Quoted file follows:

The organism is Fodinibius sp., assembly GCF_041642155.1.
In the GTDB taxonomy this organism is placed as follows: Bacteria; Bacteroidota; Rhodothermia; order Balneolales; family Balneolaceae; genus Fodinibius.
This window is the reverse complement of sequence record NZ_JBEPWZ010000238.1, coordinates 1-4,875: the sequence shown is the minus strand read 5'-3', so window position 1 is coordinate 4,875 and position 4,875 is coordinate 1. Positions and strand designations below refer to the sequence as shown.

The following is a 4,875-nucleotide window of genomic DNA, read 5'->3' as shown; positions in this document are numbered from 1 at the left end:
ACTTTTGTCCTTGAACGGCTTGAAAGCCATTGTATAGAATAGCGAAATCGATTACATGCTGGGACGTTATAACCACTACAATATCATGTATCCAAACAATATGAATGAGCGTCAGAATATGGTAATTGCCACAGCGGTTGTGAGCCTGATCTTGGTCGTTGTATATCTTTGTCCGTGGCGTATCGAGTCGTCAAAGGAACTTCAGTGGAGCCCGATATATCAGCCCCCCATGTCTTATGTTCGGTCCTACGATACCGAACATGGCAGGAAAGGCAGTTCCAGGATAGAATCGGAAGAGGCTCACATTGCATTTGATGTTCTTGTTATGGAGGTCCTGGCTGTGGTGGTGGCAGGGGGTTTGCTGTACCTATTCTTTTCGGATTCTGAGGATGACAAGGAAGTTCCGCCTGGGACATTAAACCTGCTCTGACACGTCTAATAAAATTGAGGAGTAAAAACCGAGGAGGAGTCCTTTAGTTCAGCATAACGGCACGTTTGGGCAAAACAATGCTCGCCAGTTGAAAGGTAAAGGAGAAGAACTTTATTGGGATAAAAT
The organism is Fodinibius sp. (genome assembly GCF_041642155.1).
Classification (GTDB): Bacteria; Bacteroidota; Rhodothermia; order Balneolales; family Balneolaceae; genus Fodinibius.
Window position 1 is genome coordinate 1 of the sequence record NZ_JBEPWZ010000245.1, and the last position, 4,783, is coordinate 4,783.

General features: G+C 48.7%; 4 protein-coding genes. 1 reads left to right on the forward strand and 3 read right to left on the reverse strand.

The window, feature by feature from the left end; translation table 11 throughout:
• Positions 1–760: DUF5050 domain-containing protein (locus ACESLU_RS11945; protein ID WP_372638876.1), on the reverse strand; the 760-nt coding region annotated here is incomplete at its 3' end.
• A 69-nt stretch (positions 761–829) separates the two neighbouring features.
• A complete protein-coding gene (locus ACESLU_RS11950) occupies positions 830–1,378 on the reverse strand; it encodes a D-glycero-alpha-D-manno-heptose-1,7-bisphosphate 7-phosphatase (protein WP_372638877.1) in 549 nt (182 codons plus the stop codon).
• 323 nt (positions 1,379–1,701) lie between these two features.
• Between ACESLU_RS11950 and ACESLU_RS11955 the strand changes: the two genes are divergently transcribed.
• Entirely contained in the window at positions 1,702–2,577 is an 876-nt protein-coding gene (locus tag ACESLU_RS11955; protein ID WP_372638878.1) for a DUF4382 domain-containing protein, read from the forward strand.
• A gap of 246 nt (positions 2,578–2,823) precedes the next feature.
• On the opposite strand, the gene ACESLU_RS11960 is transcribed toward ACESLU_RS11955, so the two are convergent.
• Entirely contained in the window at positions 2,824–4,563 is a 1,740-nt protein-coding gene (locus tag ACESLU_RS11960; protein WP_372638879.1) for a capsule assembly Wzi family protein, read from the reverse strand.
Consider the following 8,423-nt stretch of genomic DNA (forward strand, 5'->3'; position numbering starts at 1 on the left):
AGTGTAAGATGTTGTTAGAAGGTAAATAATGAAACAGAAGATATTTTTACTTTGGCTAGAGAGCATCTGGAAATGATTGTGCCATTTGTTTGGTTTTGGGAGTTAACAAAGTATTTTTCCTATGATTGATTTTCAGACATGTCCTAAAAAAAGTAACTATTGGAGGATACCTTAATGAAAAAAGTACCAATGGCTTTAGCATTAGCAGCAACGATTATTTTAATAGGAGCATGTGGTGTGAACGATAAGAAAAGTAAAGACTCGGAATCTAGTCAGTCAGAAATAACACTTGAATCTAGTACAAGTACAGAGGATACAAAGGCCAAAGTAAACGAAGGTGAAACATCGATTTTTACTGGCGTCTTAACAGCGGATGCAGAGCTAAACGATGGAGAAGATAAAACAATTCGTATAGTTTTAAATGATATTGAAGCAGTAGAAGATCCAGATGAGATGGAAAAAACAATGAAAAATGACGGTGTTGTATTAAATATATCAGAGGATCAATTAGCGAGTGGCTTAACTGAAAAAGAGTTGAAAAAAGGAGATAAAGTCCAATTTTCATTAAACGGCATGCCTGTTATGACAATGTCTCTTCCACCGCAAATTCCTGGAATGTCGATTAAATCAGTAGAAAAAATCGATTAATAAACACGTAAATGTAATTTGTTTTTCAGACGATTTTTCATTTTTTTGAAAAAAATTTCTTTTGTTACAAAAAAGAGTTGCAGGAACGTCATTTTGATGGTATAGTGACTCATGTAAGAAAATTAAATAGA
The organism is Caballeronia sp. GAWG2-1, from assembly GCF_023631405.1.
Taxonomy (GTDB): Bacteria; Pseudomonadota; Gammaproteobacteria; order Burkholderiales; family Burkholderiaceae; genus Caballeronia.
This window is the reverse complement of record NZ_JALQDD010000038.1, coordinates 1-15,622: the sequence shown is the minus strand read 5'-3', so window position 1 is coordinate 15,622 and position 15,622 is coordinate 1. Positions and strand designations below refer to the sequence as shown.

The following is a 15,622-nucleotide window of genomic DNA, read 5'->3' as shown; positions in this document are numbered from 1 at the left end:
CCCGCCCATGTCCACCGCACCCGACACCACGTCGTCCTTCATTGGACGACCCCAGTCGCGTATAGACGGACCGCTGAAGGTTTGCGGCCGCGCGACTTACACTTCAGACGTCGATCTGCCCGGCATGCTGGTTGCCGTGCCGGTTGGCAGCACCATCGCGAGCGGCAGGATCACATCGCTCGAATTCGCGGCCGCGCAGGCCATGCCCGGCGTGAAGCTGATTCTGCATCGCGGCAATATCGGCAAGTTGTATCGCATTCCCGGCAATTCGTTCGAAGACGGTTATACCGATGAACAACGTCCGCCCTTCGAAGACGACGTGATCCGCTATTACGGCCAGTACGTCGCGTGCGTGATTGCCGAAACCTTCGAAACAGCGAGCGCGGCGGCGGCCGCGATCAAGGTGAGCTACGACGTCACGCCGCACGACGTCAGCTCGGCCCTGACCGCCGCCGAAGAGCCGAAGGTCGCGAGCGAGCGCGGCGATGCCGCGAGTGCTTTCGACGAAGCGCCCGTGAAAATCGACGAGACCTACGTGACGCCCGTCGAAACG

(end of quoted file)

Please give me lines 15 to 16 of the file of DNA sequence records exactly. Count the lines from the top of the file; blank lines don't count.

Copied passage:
• Between ACESLU_RS11950 and ACESLU_RS11955 the strand changes: the two genes are divergently transcribed.
• Entirely contained in the window at positions 1,702–2,577 is an 876-nt protein-coding gene (locus tag ACESLU_RS11955; protein ID WP_372638878.1) for a DUF4382 domain-containing protein, read from the forward strand.